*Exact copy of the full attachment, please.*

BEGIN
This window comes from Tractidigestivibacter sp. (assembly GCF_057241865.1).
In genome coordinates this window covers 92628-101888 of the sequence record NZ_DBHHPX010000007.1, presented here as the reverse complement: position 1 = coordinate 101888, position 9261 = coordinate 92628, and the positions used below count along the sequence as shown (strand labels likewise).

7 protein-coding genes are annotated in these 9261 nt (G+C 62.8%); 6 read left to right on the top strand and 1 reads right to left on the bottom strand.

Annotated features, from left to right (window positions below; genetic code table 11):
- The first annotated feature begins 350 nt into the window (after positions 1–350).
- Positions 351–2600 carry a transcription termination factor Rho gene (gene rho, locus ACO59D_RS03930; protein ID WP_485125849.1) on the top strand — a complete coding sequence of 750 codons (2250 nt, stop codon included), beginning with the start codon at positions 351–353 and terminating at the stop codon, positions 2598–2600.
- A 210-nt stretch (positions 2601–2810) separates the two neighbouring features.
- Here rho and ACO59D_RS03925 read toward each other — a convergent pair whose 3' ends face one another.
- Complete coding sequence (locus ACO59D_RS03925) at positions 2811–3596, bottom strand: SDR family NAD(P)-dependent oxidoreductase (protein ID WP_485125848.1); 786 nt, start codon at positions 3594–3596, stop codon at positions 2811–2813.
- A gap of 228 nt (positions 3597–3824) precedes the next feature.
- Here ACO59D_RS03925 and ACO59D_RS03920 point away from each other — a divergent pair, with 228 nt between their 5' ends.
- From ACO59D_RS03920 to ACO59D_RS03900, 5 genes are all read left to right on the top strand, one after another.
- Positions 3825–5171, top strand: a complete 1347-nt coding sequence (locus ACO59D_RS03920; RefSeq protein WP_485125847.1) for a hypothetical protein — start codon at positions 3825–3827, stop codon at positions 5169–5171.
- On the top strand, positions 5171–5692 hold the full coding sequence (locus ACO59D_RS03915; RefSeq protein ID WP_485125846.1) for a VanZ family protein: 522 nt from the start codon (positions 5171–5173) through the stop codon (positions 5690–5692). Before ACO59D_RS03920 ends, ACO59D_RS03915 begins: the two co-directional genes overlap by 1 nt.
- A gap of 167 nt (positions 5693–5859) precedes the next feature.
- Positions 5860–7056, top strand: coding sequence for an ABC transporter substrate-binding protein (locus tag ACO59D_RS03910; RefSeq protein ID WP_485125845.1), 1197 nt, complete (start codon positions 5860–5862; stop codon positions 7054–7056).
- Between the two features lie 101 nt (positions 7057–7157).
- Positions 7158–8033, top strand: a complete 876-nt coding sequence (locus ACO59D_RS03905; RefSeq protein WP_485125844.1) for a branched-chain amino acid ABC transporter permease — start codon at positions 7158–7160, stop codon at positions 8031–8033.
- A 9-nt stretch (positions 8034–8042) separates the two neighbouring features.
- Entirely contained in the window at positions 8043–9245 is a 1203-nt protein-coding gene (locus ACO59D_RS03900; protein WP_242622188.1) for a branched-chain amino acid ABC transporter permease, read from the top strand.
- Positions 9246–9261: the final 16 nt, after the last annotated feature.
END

This window comes from Tractidigestivibacter sp. (assembly GCF_057241865.1).
In genome coordinates this window covers 92628-101888 of the sequence record NZ_DBHHPX010000007.1, presented here as the reverse complement: position 1 = coordinate 101888, position 9261 = coordinate 92628, and the positions used below count along the sequence as shown (strand labels likewise).

7 protein-coding genes are annotated in these 9261 nt (G+C 62.8%); 6 read left to right on the top strand and 1 reads right to left on the bottom strand.

Annotated features, from left to right (window positions below; genetic code table 11):
- The first annotated feature begins 350 nt into the window (after positions 1–350).
- Positions 351–2600 carry a transcription termination factor Rho gene (gene rho, locus ACO59D_RS03930; protein ID WP_485125849.1) on the top strand — a complete coding sequence of 750 codons (2250 nt, stop codon included), beginning with the start codon at positions 351–353 and terminating at the stop codon, positions 2598–2600.
- A 210-nt stretch (positions 2601–2810) separates the two neighbouring features.
- Here rho and ACO59D_RS03925 read toward each other — a convergent pair whose 3' ends face one another.
- Complete coding sequence (locus ACO59D_RS03925) at positions 2811–3596, bottom strand: SDR family NAD(P)-dependent oxidoreductase (protein ID WP_485125848.1); 786 nt, start codon at positions 3594–3596, stop codon at positions 2811–2813.
- A gap of 228 nt (positions 3597–3824) precedes the next feature.
- Here ACO59D_RS03925 and ACO59D_RS03920 point away from each other — a divergent pair, with 228 nt between their 5' ends.
- From ACO59D_RS03920 to ACO59D_RS03900, 5 genes are all read left to right on the top strand, one after another.
- Positions 3825–5171, top strand: a complete 1347-nt coding sequence (locus ACO59D_RS03920; RefSeq protein WP_485125847.1) for a hypothetical protein — start codon at positions 3825–3827, stop codon at positions 5169–5171.
- On the top strand, positions 5171–5692 hold the full coding sequence (locus ACO59D_RS03915; RefSeq protein ID WP_485125846.1) for a VanZ family protein: 522 nt from the start codon (positions 5171–5173) through the stop codon (positions 5690–5692). Before ACO59D_RS03920 ends, ACO59D_RS03915 begins: the two co-directional genes overlap by 1 nt.
- A gap of 167 nt (positions 5693–5859) precedes the next feature.
- Positions 5860–7056, top strand: coding sequence for an ABC transporter substrate-binding protein (locus tag ACO59D_RS03910; RefSeq protein ID WP_485125845.1), 1197 nt, complete (start codon positions 5860–5862; stop codon positions 7054–7056).
- Between the two features lie 101 nt (positions 7057–7157).
- Positions 7158–8033, top strand: a complete 876-nt coding sequence (locus ACO59D_RS03905; RefSeq protein WP_485125844.1) for a branched-chain amino acid ABC transporter permease — start codon at positions 7158–7160, stop codon at positions 8031–8033.
- A 9-nt stretch (positions 8034–8042) separates the two neighbouring features.
- Entirely contained in the window at positions 8043–9245 is a 1203-nt protein-coding gene (locus ACO59D_RS03900; protein WP_242622188.1) for a branched-chain amino acid ABC transporter permease, read from the top strand.
- Positions 9246–9261: the final 16 nt, after the last annotated feature.